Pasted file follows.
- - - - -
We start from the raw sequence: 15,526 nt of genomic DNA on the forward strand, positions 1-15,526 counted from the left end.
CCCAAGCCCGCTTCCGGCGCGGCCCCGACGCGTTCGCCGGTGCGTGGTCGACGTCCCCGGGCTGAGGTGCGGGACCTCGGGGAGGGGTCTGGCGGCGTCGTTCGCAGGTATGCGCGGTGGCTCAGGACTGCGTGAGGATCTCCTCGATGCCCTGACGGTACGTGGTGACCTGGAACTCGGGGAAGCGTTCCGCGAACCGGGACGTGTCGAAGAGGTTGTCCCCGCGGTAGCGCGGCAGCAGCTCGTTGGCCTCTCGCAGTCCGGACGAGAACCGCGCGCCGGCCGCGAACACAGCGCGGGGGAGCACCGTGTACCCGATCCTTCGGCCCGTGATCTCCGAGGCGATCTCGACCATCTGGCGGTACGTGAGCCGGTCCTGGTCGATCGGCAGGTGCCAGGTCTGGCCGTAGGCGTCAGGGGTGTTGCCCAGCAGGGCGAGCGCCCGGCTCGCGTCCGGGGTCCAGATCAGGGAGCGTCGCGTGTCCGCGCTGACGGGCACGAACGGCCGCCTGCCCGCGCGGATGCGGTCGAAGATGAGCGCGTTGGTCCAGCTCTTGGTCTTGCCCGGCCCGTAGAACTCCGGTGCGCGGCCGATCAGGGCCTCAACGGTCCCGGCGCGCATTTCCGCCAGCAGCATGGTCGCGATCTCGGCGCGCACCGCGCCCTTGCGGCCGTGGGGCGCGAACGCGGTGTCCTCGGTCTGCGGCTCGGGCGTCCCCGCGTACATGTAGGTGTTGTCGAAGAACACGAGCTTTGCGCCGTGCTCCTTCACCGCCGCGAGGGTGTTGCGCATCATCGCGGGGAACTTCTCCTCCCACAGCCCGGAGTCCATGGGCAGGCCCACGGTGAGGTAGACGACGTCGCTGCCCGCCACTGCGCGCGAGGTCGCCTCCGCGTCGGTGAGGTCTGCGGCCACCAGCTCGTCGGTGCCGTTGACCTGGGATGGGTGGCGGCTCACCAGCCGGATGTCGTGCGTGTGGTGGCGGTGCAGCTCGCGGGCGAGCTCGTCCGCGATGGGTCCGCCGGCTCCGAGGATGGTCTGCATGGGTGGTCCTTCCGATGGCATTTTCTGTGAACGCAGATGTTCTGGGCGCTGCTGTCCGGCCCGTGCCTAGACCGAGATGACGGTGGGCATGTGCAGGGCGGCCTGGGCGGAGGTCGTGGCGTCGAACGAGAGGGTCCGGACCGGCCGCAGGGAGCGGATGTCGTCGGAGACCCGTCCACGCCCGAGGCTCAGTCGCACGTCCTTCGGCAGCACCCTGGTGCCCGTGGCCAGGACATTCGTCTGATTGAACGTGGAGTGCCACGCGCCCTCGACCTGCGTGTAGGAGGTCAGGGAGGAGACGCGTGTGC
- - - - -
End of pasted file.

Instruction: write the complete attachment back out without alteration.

We start from the raw sequence: 15,526 nt of genomic DNA on the forward strand, positions 1-15,526 counted from the left end.
CCCAAGCCCGCTTCCGGCGCGGCCCCGACGCGTTCGCCGGTGCGTGGTCGACGTCCCCGGGCTGAGGTGCGGGACCTCGGGGAGGGGTCTGGCGGCGTCGTTCGCAGGTATGCGCGGTGGCTCAGGACTGCGTGAGGATCTCCTCGATGCCCTGACGGTACGTGGTGACCTGGAACTCGGGGAAGCGTTCCGCGAACCGGGACGTGTCGAAGAGGTTGTCCCCGCGGTAGCGCGGCAGCAGCTCGTTGGCCTCTCGCAGTCCGGACGAGAACCGCGCGCCGGCCGCGAACACAGCGCGGGGGAGCACCGTGTACCCGATCCTTCGGCCCGTGATCTCCGAGGCGATCTCGACCATCTGGCGGTACGTGAGCCGGTCCTGGTCGATCGGCAGGTGCCAGGTCTGGCCGTAGGCGTCAGGGGTGTTGCCCAGCAGGGCGAGCGCCCGGCTCGCGTCCGGGGTCCAGATCAGGGAGCGTCGCGTGTCCGCGCTGACGGGCACGAACGGCCGCCTGCCCGCGCGGATGCGGTCGAAGATGAGCGCGTTGGTCCAGCTCTTGGTCTTGCCCGGCCCGTAGAACTCCGGTGCGCGGCCGATCAGGGCCTCAACGGTCCCGGCGCGCATTTCCGCCAGCAGCATGGTCGCGATCTCGGCGCGCACCGCGCCCTTGCGGCCGTGGGGCGCGAACGCGGTGTCCTCGGTCTGCGGCTCGGGCGTCCCCGCGTACATGTAGGTGTTGTCGAAGAACACGAGCTTTGCGCCGTGCTCCTTCACCGCCGCGAGGGTGTTGCGCATCATCGCGGGGAACTTCTCCTCCCACAGCCCGGAGTCCATGGGCAGGCCCACGGTGAGGTAGACGACGTCGCTGCCCGCCACTGCGCGCGAGGTCGCCTCCGCGTCGGTGAGGTCTGCGGCCACCAGCTCGTCGGTGCCGTTGACCTGGGATGGGTGGCGGCTCACCAGCCGGATGTCGTGCGTGTGGTGGCGGTGCAGCTCGCGGGCGAGCTCGTCCGCGATGGGTCCGCCGGCTCCGAGGATGGTCTGCATGGGTGGTCCTTCCGATGGCATTTTCTGTGAACGCAGATGTTCTGGGCGCTGCTGTCCGGCCCGTGCCTAGACCGAGATGACGGTGGGCATGTGCAGGGCGGCCTGGGCGGAGGTCGTGGCGTCGAACGAGAGGGTCCGGACCGGCCGCAGGGAGCGGATGTCGTCGGAGACCCGTCCACGCCCGAGGCTCAGTCGCACGTCCTTCGGCAGCACCCTGGTGCCCGTGGCCAGGACATTCGTCTGATTGAACGTGGAGTGCCACGCGCCCTCGACCTGCGTGTAGGAGGTCAGGGAGGAGACGCGTGTGC